How accurate is our understanding of the word “reuse”?
In English, the word “reusing” clearly implies “using a product again” in its current form. Recycling, on the other hand, involves breaking a product down into its essential components and then utilizing those raw materials to create something else. The situation is somewhat muddled in Japan, however, where our now-ubiquitous used-goods outlets are typically called risaikuru shoppu (lit. “recycling shops”)—though they are in fact “reusing shops.” As a result, these terms are still widely misunderstood.
This article will address trends in reuse policies, initiatives at Chuo University, and the economic significance of both.
Japan passed its Basic Act on Establishing a Sound Material-Cycle Society with the aim of creating a more recycling-oriented culture. The legislation defines (1) curbing waste output (reducing) as its top priority, followed by (2) reusing, (3) recycling, (4) heat recovery, and (5) proper disposal.
Looking at the broader history of waste treatment in Japan, however, it has been actually developed firstly for (5) proper disposal, followed by (4) heat recovery and then (3) recycling. As the result, specific laws promoting reducing and recycling have yet to be enacted.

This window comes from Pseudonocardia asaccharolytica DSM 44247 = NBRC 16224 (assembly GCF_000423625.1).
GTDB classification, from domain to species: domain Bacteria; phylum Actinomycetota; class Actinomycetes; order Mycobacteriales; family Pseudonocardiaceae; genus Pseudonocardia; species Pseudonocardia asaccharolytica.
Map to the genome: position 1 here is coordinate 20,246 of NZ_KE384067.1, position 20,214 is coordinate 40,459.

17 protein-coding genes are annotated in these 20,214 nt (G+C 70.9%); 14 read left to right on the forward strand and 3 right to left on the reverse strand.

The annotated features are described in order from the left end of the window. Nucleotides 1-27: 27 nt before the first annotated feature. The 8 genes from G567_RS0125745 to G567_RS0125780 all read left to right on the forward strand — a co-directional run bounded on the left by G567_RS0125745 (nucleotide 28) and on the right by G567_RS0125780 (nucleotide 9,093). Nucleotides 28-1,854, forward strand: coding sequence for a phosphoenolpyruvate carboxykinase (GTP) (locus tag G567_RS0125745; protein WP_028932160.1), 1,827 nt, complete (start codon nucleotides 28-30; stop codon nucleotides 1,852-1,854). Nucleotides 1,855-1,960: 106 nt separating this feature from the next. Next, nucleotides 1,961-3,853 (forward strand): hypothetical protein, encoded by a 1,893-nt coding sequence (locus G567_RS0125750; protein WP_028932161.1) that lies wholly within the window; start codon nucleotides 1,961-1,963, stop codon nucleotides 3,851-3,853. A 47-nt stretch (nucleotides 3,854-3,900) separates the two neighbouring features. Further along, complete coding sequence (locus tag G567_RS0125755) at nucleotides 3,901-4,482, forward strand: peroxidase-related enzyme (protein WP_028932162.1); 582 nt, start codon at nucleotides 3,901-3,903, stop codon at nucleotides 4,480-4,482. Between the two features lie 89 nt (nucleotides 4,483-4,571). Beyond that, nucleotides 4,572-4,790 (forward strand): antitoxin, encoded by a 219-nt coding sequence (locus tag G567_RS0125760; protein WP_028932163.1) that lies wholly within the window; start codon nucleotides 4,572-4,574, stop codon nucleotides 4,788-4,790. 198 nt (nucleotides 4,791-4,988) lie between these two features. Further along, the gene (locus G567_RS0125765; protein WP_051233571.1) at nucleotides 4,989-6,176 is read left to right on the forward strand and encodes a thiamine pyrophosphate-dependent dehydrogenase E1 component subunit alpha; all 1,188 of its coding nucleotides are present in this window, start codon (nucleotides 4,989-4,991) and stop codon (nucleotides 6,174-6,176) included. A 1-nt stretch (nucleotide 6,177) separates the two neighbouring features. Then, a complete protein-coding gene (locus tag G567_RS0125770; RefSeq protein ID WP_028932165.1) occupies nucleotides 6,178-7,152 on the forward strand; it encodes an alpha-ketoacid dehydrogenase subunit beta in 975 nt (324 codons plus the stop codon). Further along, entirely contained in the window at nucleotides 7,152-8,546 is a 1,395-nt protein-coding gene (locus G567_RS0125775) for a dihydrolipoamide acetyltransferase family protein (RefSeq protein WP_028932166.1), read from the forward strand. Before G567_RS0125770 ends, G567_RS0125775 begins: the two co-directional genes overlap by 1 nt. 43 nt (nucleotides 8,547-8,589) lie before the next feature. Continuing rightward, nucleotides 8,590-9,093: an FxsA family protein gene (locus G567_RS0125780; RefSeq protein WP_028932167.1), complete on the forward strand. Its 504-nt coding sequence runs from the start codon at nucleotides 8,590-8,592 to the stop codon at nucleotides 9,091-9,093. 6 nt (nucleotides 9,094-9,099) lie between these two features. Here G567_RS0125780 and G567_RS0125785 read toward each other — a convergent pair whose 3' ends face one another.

It was in this context that the Fourth Basic Environment Plan was established via Cabinet decision in April 2012, for the first time mentioning the creation of a favorable market environment for reuse-focused businesses with the aim of transforming the way people actually live. Parallel to this was the FY2010 establishment of the Product Reuse Promotion Project Research Committee 1, on which I serve as a member.
The committee looks at the outcomes of pilot projects, defines challenges and issues, and evaluates countermeasures in order to help shape future policies and measures related to product reuse and similar initiatives.
As part of my work with the environment program under the Faculty Linkage Program (FLP) at Chuo University2, I am holding the first seminars in the country to feature action research into reuse-related activities.
Last year, we worked in collaboration with the city of Hachioji to create the first “reuse market.” This was a matching event that used project-based learning (PBL) to transform items that graduates no longer needed into essential supplies for incoming students3. There have been many similar plans put forth by environmental clubs and university co-ops in the past, but this was the first initiative in Japan where a government body actually teamed up with a university. The event attracted widespread attention, even getting news coverage on a variety of major media outlets.
The project-based learning setup required that students take charge of several steps prior to holding the reuse market. They had to propose a plan to Hachioji City; hold interviews with the Ministry of the Environment, private companies, and others; negotiate with the authorities at Chuo University, analyze and report on the outcomes of the project once it was completed, and so on—with faculty members simply participating as advisors. It was astonishing to see how much the seminar students grew over the course of the year.